2011 Technology Survey Results

To fund court automation and e-filing systems, the State Courts have employed a variety of means.  Some state systems are simply funded by legislative appropriations.  Other states use fee revenue to fund this technology.  Some have added court automation and e-filing fees onto their current case filing fees. Rather than having a new fee, other states take a percentage of the existing fees and deposit them in a court automation fund.  Often this involves increasing current filing fees and surcharges. In some states, the fee for data processing and electronic records searches is put towards court automation.  Most states do not have just one source of money for their court automation funds.  Instead, these funds are supported by a combination of appropriations and revenue from various fees. 

This table lists the statutory authority that created court automation funds and fees in each state and describes the source of funding.  The balances of these funds, as found in state budgets, are also listed.  The years for which this data is available online varies by state.  The amount of money devoted to court automation or e-filing is then compared to the overall judicial budget, the IT budget, and the civil caseload of each state.  The latest civil caseload statistics that are available through the NCSC are for the year 2008.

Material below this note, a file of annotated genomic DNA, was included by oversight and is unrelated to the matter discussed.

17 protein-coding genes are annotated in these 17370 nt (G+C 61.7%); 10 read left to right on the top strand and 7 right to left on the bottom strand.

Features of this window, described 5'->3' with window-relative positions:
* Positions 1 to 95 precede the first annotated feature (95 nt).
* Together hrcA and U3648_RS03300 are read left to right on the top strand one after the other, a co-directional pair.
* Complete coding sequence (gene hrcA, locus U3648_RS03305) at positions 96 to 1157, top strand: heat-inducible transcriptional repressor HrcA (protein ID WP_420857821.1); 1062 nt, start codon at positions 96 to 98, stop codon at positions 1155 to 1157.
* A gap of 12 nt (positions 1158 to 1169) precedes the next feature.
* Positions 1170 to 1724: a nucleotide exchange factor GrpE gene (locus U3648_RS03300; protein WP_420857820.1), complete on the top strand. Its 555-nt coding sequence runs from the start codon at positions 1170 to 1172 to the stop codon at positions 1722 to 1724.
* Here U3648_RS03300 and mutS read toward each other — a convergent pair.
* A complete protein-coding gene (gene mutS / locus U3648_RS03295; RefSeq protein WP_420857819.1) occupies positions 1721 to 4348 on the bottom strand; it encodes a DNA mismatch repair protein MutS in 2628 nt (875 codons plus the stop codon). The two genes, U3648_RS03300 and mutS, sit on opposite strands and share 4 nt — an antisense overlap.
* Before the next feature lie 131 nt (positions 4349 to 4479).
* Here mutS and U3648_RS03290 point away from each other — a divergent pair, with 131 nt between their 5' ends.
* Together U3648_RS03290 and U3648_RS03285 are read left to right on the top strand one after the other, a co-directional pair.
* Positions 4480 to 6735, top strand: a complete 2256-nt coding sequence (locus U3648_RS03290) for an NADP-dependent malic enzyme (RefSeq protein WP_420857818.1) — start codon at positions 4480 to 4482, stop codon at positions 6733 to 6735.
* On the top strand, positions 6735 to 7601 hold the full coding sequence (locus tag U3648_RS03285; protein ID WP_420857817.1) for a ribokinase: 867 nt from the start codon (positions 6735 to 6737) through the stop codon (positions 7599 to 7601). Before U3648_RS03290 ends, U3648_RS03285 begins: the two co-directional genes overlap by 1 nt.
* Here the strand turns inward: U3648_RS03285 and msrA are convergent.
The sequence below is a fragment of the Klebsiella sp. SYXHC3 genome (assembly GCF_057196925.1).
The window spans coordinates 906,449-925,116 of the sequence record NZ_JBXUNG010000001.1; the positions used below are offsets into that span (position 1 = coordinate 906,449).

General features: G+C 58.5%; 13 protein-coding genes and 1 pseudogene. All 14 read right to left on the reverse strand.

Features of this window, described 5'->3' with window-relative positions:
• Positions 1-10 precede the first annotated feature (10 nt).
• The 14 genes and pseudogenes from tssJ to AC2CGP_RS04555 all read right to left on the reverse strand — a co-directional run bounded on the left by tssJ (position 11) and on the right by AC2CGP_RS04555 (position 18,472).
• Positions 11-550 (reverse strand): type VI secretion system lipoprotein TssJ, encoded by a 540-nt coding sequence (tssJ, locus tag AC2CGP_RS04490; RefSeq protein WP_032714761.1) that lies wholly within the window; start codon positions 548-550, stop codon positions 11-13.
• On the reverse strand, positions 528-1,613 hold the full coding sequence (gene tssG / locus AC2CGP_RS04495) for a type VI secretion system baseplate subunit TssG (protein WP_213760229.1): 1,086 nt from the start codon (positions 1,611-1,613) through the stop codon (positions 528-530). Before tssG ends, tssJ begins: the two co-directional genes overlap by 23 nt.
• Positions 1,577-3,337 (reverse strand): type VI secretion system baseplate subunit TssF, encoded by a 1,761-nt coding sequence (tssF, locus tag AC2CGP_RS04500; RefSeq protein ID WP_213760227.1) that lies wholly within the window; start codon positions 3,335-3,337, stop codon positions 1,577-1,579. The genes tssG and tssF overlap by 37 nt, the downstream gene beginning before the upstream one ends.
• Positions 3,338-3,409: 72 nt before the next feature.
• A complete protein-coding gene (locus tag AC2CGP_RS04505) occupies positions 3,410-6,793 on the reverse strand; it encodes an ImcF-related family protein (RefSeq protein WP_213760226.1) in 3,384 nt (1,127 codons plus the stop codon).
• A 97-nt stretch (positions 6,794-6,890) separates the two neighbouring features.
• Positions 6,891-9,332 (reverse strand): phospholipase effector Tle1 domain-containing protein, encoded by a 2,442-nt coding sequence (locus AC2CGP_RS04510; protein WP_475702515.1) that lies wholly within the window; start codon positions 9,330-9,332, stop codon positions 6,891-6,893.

Court auto Fees 2011 Map

 

Court Automation and E-filing Revenue (pdf)

Questions? Contact Jim McMillan.